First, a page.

If my neighbor is doing a bunch of stuff over the network, I get impacted too.
With fiber I get speed and no shared pipes. For residential fiber networks, sharing pipes is one of the main reasons fiber to the home FTTH is even remotely cost-effective for service providers to deploy. But what is most surprising is the following: deploying shared network solutions has led to a more rapid increase in residential broadband speeds than otherwise would have been the case with non-shared access network solutions. I like to call this the Point-to-Multipoint Effect.
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Read on to learn more…. The PON solution represents the most prevalent residential fiber solution in the world, primarily due to lower costs compared to P2P fiber solutions. In essence, the scheduling of ONUs results in the sharing of the 10 Gbps peak capacity. Consequently, there is a whole lotta pipe sharing going on in PON solutions. Do shared networks necessarily perform better or worse than non-shared networks?
It depends on how performance is measured, but in one key area, residential broadband speeds , shared networks have significantly outperformed non-shared networks by a substantial amount. When Mr.
Nielsen made his initial prediction in , residential broadband access was dominated by dialup and ISDN connections, which are both P2P solutions. The Point-to-Multipoint Effect indicates that sharing pipes for residential connectivity has provided a solution that has actually allowed residential high speed data rates to increase at a faster pace! Thus, just like our parents always told us, it is good to share. Contact us. Sign Up Log In. Follow us.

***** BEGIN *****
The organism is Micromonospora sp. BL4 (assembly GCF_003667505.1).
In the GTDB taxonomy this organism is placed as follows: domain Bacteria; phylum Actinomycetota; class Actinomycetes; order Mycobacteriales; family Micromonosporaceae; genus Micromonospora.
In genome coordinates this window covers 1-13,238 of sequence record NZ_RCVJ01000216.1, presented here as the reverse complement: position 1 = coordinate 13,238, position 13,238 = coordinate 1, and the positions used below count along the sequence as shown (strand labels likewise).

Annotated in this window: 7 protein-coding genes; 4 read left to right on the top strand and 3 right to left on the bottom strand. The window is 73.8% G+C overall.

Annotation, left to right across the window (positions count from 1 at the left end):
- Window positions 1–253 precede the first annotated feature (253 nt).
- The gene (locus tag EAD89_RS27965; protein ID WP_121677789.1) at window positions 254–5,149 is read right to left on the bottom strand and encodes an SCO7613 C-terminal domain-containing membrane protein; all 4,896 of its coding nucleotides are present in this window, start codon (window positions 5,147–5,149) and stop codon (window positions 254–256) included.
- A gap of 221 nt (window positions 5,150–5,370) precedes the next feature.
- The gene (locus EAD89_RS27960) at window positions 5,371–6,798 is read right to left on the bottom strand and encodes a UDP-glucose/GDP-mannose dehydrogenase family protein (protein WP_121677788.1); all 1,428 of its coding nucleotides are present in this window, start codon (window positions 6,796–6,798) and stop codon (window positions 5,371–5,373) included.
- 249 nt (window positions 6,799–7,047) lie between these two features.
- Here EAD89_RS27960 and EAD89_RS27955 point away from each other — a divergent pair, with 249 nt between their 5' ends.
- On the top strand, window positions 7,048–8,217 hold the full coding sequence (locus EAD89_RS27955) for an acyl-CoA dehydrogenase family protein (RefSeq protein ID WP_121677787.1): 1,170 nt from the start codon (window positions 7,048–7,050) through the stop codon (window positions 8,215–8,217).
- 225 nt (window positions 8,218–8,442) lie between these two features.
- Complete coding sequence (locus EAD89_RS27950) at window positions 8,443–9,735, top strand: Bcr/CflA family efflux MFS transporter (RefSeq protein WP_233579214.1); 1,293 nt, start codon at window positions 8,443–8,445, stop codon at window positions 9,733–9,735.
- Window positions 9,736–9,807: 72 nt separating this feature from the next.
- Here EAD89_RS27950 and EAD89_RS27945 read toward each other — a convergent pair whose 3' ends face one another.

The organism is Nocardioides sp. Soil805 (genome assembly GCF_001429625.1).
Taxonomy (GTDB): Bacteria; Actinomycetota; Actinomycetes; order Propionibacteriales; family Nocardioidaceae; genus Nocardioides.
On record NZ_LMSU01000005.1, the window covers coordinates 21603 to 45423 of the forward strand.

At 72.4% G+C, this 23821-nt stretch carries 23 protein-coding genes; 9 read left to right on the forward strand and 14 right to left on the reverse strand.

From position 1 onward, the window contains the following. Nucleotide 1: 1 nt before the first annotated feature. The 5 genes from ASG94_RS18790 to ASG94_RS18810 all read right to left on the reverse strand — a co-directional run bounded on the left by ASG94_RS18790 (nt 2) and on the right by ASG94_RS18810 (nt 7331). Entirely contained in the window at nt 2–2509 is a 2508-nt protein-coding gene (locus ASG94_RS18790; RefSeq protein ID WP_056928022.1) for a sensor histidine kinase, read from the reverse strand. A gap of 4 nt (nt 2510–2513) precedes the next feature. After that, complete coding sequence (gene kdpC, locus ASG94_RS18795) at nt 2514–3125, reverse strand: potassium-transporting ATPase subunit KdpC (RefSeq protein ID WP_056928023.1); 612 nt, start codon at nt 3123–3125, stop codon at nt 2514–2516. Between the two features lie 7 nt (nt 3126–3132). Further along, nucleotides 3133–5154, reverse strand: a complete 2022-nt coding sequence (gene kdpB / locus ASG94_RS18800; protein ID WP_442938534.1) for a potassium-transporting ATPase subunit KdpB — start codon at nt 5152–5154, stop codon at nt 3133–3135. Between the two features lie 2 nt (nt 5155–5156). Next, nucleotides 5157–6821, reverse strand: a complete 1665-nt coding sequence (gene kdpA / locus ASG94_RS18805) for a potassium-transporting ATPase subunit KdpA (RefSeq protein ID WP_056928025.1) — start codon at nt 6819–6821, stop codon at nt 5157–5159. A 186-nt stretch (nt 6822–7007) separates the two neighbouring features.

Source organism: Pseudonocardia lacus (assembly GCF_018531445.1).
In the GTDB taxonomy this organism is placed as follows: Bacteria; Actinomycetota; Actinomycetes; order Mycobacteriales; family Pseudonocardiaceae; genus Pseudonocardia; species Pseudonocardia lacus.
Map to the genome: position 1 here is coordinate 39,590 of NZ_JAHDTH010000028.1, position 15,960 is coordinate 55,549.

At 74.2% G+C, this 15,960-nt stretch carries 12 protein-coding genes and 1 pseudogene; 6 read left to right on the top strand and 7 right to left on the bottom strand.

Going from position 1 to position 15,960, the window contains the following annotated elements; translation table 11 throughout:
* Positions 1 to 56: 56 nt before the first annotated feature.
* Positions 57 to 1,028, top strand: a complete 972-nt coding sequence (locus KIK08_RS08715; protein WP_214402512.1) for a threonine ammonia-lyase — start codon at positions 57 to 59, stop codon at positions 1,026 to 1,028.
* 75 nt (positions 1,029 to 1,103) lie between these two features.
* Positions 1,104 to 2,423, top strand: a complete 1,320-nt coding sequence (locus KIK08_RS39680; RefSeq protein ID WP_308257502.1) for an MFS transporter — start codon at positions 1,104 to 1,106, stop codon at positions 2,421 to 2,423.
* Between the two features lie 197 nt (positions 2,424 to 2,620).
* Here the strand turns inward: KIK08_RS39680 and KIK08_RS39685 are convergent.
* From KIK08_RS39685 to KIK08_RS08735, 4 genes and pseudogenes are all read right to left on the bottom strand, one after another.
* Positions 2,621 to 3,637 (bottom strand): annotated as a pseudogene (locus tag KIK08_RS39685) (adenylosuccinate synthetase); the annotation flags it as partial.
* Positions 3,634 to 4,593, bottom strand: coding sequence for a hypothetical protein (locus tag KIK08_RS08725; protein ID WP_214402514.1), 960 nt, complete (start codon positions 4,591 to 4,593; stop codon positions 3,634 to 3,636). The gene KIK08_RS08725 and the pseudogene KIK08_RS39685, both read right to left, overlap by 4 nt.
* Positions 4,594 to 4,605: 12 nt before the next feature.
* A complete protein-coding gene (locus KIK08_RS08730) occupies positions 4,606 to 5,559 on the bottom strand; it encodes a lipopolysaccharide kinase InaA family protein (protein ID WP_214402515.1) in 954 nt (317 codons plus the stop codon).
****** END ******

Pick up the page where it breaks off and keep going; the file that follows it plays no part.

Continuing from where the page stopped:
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This is a preview of subscription content, log in to check access. Measured capacity of an Ethernet: myths and reality [A].
California, , 18 4 : — Google Scholar. Miclot M, Roncagli B. Is there a future for Ethernet in industrial control? Venkatramani C, Chiueh T, Supporting real-time traffic on Ethernet [A]. A real-time upgrade for Ethernet based factory networking [A].
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